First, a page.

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Editor’s note: The weekly Illinois Bicentennial series is brought to you by the Illinois Associated Press Media Editors and Illinois Press Association. More than 20 newspapers are creating stories about the state’s history, places and key moments in advance of the Bicentennial on Dec. 3, 2018. Stories published up to this date can be found at


The Keeley Cure initially had gold in it, but the real gold was in the number of satisfied alcohol or other drug-addicted customers who were cured, and the social support system from the community of Dwight.

Lynn Neville brought the history of the Keeley Institute to life for those attending a recent meeting of Dwight Historical Society at the Prairie Creek Public Library in Dwight.

The location was appropriate because the building itself is the former clubhouse utilized by patients at the Keeley Institute, located adjacent to the Country Mansion restaurant, also a former Keeley building.

Dr. Leslie E. Keeley, the son of a country doctor, was born in 1832 in New York. He headed West as a young man, graduating from Rush Presbyterian Medical College in Chicago. In 1864, he enlisted and served in the Union Army during the Civil War.

“As an assistant field surgeon, he knew opiates were used as anesthesia, as well as alcohol, and the opiates, alcohol and tobacco were also often used in excess by the soldiers ... and they became addicted,” Neville said.

Keeley’s theory was that drunkenness is a disease.

“Keeley suspected that the alcohol, opiates and tobacco contained ‘toxic germs’ that — taken in large and repeated quantities — poisoned the brain, altered the cells and resulted in a disease,” Neville said.

Keeley came to Dwight in 1866, working as a traveling doctor on a 400-mile circuit.

While doing his house-call medical duties, he also worked on a cure for drunkenness. Major Curtis Judd, a prominent businessman in Dwight, became Dr. Keeley’s brother-in-law in 1888, and was a major financial backer for Keeley.

Keeley and Judd were two of the institute’s founding members. The third founding member was an Irish chemist, John Oughton, who joined Keeley in search of a cure.

“In 1879, after years of research and experiments and with Oughton’s help, Keeley was able to proclaim, ‘Drunkenness is a disease … and I can cure it,’” Neville said.

He created the Double Chloride of Gold Cure For Addictions. The cure was also sold through mail order. It was, however, never patented because then the formula would have to be disclosed.

From 1888 to 1895, the mail-order cure cost $5 for tobacco (about $140 in today’s dollars), $9 for alcohol ($250 today) and $10 for opium ($280 today).

From 1879 to 1890, more than 10,000 had taken the Keeley cure.

“As the Dwight Institute location started to be overwhelmed with patients, Keeley, with a vision of serving the world, decided in 1890 to 1891 to begin to open franchises. Between 1891 and 1965, the Keeley Institute had more than 126 Keeley franchises in operation.”

With the prosperous enterprise, “Keeley had visions of bringing thousands more people to Dwight for the Keeley Cure, but the Dwight infrastructure was lacking, with no electricity, poor roads, poor sidewalks, and the need for water and sewer line improvements,” Neville said.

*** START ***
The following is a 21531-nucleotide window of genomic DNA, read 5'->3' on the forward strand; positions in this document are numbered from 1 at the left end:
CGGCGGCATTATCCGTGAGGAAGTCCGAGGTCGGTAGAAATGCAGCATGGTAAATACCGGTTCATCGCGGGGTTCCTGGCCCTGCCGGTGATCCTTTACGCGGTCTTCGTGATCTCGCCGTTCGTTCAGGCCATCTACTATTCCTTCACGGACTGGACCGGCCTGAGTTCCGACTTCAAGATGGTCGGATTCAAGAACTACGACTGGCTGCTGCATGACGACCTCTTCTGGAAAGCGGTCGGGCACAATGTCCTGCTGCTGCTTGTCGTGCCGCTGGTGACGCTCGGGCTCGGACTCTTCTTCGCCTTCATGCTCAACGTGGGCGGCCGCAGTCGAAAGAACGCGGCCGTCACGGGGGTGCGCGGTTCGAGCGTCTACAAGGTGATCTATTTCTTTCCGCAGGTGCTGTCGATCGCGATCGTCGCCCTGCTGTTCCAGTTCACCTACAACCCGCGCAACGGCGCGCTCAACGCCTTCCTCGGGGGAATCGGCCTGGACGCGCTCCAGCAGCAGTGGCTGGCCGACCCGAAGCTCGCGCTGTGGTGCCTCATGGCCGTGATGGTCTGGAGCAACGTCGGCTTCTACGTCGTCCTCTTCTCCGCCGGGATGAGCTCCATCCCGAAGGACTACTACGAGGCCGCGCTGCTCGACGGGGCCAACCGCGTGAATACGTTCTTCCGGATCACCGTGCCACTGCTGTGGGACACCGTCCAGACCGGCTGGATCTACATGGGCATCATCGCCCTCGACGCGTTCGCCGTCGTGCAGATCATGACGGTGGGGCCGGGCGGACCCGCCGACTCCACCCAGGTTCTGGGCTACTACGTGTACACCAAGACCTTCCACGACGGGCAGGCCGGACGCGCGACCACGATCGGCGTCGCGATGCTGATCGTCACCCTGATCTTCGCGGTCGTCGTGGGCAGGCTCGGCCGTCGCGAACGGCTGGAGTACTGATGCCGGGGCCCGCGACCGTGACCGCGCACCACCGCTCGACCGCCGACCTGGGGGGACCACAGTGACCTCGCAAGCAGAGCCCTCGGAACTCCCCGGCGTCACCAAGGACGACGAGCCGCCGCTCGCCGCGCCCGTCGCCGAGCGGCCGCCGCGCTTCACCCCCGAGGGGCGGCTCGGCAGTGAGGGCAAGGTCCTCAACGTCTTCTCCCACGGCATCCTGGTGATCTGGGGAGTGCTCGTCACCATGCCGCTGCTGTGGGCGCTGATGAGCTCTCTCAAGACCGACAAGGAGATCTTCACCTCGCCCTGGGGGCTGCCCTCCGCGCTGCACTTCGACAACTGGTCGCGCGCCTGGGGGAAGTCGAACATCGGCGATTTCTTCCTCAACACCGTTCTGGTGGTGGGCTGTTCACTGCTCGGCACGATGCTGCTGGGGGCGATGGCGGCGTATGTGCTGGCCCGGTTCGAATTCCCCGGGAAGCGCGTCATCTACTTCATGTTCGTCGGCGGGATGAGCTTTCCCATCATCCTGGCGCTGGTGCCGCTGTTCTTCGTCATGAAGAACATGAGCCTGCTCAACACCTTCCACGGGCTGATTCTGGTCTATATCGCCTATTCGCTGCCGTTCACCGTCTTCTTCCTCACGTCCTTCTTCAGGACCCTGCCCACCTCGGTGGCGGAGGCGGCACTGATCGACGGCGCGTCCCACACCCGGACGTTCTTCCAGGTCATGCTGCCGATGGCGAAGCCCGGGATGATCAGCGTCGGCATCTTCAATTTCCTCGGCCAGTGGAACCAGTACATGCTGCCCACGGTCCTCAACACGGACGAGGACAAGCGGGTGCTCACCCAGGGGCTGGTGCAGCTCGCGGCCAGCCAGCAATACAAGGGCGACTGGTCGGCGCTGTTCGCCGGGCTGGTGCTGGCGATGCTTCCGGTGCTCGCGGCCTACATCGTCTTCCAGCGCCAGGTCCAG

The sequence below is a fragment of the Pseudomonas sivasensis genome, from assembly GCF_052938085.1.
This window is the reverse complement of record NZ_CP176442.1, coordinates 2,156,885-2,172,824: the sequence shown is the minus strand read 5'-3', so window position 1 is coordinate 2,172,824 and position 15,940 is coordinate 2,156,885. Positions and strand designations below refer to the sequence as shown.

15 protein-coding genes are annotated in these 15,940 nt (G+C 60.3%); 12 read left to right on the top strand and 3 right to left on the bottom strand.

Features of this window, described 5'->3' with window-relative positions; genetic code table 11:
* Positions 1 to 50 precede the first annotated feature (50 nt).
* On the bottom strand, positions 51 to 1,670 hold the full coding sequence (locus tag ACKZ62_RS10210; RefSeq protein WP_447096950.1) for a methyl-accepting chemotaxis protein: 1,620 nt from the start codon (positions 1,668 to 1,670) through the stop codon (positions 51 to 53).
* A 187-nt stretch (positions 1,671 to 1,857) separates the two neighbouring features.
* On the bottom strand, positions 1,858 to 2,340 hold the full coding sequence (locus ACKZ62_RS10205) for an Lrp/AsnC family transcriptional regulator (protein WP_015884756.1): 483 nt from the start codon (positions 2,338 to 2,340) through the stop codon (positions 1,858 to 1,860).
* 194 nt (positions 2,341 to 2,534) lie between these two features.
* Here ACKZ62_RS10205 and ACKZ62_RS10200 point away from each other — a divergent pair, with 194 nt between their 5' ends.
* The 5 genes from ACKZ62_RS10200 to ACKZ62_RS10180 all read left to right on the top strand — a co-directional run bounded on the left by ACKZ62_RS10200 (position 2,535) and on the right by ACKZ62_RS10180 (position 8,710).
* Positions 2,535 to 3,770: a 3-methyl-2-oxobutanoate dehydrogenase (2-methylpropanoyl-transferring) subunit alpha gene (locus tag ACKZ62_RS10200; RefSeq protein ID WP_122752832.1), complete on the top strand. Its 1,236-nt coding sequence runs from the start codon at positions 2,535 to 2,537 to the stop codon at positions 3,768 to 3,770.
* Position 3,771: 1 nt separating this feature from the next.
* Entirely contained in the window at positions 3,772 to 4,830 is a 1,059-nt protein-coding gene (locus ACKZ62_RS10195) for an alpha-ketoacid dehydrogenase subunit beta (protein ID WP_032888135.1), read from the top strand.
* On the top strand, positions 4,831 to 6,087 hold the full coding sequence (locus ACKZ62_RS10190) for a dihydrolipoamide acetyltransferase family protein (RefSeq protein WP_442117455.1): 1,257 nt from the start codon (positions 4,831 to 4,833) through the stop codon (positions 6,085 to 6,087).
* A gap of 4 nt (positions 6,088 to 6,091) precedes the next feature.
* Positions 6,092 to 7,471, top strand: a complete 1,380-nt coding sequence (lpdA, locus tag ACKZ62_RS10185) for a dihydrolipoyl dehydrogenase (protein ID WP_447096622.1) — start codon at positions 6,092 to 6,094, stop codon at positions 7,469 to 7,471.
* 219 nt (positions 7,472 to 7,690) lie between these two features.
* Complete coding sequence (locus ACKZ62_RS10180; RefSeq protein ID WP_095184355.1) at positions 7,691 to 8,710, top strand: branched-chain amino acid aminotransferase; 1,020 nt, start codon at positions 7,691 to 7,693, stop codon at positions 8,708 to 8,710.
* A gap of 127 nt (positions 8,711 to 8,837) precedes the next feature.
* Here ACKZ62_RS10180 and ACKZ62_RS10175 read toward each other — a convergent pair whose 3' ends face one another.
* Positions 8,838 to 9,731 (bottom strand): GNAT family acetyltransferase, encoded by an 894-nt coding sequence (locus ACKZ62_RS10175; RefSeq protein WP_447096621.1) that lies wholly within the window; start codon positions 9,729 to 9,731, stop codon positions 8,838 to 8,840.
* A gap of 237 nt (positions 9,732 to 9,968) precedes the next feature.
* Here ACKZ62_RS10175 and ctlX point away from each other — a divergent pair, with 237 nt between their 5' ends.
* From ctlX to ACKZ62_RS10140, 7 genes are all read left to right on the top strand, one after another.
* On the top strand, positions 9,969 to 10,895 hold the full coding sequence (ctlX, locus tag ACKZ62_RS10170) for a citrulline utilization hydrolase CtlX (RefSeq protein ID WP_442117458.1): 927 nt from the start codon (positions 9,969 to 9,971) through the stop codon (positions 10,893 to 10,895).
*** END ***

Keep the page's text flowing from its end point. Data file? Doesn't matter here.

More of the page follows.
Because Dwight officials knew other cities were courting Keeley to relocate his headquarters, talks were conducted in 1891 between Dwight officials and the Keeley Co. to work together to improve the village and keep the Keeley Institute in Dwight.

Among the improvements was the construction of the Chicago and Alton Railroad depot (now the home of the Dwight Historical Society).

At the peak of the Keeley years, 17 trains per day were stopping in Dwight, serving 700 new patients arriving each week. New arrivals were greeted by townspeople and staff at the train stop.

“Keeley patients were free to shop and walk the streets of Dwight, returning to the Institute for the lectures and counseling sessions, meals and for the gold cure injections and tonics,” Neville said.

Townspeople knew the rules: no gambling, no driving cars, no fraternizing between male and female patients and absolutely no sodas or alcohol.

“Tavern owners would watch out for Keeley patients and report a patient who tried to buy alcohol.”

By the 1890s, the Keeley Institute was reporting that at least 300,000 people had been treated.

But along with success came copycats. Because there is nothing proprietary about the cure and it wasn’t patented, by 1900, there were 800 other “gold cures.” The number of Keeley franchises dropped to 70.

In 1900, Keeley changed the formula to eliminate the gold in the cure. He died that same year at age 68. Major Judd retired and John Oughton lived in the Manse (now the Country Mansion) and by 1916 was the sole owner of the business.

Oughton’s oldest son, Dr. James H. Oughton Sr., was the medical director at the Keeley.

But with prohibition around the corner, business continued to slow.

In 1892, the annual gross revenue for the Keeley was $727,000 in 1892 dollars. By 1920, after Prohibition went into effect, revenue fell to $75,000.

Dr. James Oughton was named president of the Keeley in 1925 after the death of his father, and the formula was changed again, with the term used as “tonic medicines.”

Prohibition was repealed in 1933, and the income spiked to more than $180,000, with 900 treated that year.

Throughout the history of the institute (which closed in 1966) the cure included many of the same supports, such as mutual sharing of difficulties, Alcoholics Anonymous roundups, church attendance, vitamin therapy, and nutritiousness and exercise.

“The Keeley Institute was good to and for Dwight,” Neville said, “and Dwight was good to the Keeley.”

Myke Feinman is the managing editor of The Paper in Dwight. He can be reached at 815-584-1901.


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